If you can help, please contact the chiefs - they're listed below:
EHFD, Chief Alan Sekinger, Asst. Chief Zeke Hall, 228-466-3932
Bay St. Louis FD, Chief Bobby Gavigne, 228-467-4736
Bayside FD, Asst. Chief Billy Mooneyham, 228-467-5020
West Hancock Fire & Rescue, Chief Kim Jones, 228-533-7847

If any agency is willing to adopt a firehouse, please feel free to get hold of one that I’ve listed, I know they’d appreciate the support.

My main fear this year is in the wildland areas. The timber that cmae down in the county has been curing for better than a year. Some areas are damn near impenetrable as it's stacked so deep. With the fire history of the last 18 months, it could get extremely interesting this spring and summer. We've had to use 90% of the assets in the southern end of this county on just ONE fire. I posted about that on the old site.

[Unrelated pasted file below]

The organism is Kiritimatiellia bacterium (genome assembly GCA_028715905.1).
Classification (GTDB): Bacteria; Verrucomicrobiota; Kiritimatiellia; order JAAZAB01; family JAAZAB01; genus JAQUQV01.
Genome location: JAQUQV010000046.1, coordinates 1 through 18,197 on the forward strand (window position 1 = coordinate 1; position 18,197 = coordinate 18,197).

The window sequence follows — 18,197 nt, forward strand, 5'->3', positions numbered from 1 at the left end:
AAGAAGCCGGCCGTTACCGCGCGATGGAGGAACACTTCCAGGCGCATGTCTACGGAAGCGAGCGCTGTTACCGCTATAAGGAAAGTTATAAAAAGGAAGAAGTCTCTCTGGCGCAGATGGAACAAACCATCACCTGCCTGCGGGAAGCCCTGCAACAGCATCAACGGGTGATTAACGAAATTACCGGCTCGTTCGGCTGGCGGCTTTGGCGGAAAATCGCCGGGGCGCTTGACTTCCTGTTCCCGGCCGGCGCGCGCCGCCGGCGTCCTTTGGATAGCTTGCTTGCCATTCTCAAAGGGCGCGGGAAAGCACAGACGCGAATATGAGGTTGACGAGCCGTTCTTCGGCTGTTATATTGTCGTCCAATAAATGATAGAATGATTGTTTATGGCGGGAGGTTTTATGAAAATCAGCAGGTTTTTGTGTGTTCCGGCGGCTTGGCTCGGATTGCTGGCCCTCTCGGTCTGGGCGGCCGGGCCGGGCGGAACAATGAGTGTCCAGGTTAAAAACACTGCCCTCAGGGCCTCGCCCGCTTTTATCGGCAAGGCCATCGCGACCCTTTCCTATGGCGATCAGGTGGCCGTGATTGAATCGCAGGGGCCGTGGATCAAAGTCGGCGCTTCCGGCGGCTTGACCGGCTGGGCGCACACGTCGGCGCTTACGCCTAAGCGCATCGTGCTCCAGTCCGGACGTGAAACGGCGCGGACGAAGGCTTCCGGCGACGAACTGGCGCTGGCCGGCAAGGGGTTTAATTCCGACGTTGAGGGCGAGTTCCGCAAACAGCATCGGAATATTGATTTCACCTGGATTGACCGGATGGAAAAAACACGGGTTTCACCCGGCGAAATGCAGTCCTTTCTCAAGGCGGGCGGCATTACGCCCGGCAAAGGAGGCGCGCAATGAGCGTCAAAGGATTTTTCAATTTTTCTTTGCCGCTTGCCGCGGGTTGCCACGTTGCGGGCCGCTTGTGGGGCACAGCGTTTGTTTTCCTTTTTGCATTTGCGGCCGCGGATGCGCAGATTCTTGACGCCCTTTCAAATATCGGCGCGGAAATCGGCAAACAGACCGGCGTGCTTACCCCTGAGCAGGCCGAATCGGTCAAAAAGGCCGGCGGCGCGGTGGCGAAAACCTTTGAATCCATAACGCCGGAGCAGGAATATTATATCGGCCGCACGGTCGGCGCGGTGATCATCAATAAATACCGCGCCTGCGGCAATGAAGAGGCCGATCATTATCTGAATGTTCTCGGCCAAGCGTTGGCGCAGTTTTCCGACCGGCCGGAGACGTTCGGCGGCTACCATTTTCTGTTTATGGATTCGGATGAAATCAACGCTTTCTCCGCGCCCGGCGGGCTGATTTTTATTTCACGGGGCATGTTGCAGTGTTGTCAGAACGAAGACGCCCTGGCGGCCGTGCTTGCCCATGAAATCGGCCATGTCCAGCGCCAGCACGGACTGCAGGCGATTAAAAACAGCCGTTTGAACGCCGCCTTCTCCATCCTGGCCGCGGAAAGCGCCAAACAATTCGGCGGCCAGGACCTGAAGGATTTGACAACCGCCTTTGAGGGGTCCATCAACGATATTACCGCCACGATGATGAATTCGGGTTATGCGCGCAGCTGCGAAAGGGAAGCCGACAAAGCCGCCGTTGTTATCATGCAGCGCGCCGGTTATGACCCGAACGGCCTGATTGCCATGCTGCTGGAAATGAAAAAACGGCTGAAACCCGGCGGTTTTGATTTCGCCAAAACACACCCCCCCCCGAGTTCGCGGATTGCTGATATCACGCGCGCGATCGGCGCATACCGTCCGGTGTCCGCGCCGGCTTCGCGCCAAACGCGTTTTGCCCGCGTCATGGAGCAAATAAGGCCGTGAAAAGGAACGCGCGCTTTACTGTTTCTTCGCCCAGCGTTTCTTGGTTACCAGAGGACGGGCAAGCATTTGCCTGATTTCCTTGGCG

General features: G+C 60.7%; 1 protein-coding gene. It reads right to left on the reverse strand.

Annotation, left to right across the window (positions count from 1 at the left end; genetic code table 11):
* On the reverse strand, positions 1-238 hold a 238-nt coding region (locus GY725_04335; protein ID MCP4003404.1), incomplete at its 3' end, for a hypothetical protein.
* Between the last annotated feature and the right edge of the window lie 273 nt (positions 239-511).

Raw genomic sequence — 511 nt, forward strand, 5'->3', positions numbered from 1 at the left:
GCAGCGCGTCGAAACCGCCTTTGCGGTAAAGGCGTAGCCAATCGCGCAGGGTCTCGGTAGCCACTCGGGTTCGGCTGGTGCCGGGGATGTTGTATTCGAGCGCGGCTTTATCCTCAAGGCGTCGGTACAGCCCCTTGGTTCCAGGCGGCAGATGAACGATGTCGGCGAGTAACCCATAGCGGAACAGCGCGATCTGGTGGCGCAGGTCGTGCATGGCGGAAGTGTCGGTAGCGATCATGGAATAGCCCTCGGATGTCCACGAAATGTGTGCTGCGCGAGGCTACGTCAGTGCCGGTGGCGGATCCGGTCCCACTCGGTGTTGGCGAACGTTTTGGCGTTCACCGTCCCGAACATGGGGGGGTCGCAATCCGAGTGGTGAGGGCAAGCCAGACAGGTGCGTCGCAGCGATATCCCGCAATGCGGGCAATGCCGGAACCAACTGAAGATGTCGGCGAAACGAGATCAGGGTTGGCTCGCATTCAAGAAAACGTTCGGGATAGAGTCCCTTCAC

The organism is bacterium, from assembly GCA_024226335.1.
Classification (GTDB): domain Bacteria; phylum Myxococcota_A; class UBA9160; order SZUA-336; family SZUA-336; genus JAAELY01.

Don’t underestimate my appreciation for your support and concern. Being able to talk here has been a mainstay in my dealing with both the storm and its aftereffects. Seeing so much disappear, and so many deaths is less than a 12 hour span, as well as seeing all the lingering effects doing so much to my friends and neighbors is taking a toll. I had very little gray hair before the storm. It’s almost white now.

I’m going to make it. I’m too damn stubborn not to. I have, very probably, the finest available support group and corps of concerned friends and family that anyone can ask for. All of you.

Thank you for that.

2/17 From Bob himself! He sounds like a very nice man...
Our main needs right now are for a decent pumper truck, with a 750 to 1000 gallon tank. Age is unimportant. We had a wonderful unit from CT that unfortunately was involved in an accident and was totaled out by the insurance people. The bucks from that went to our Board of Commissioners, and it's gone into other equipment. Our older units were nickel and dimeing us to death, and were taken over by a small Arkansas department that literally had nothing to work with. Kim Jones (Chief, West Hancock FD) has allowed us the use of Tower 1, and another ambulance for use as a rescue unit.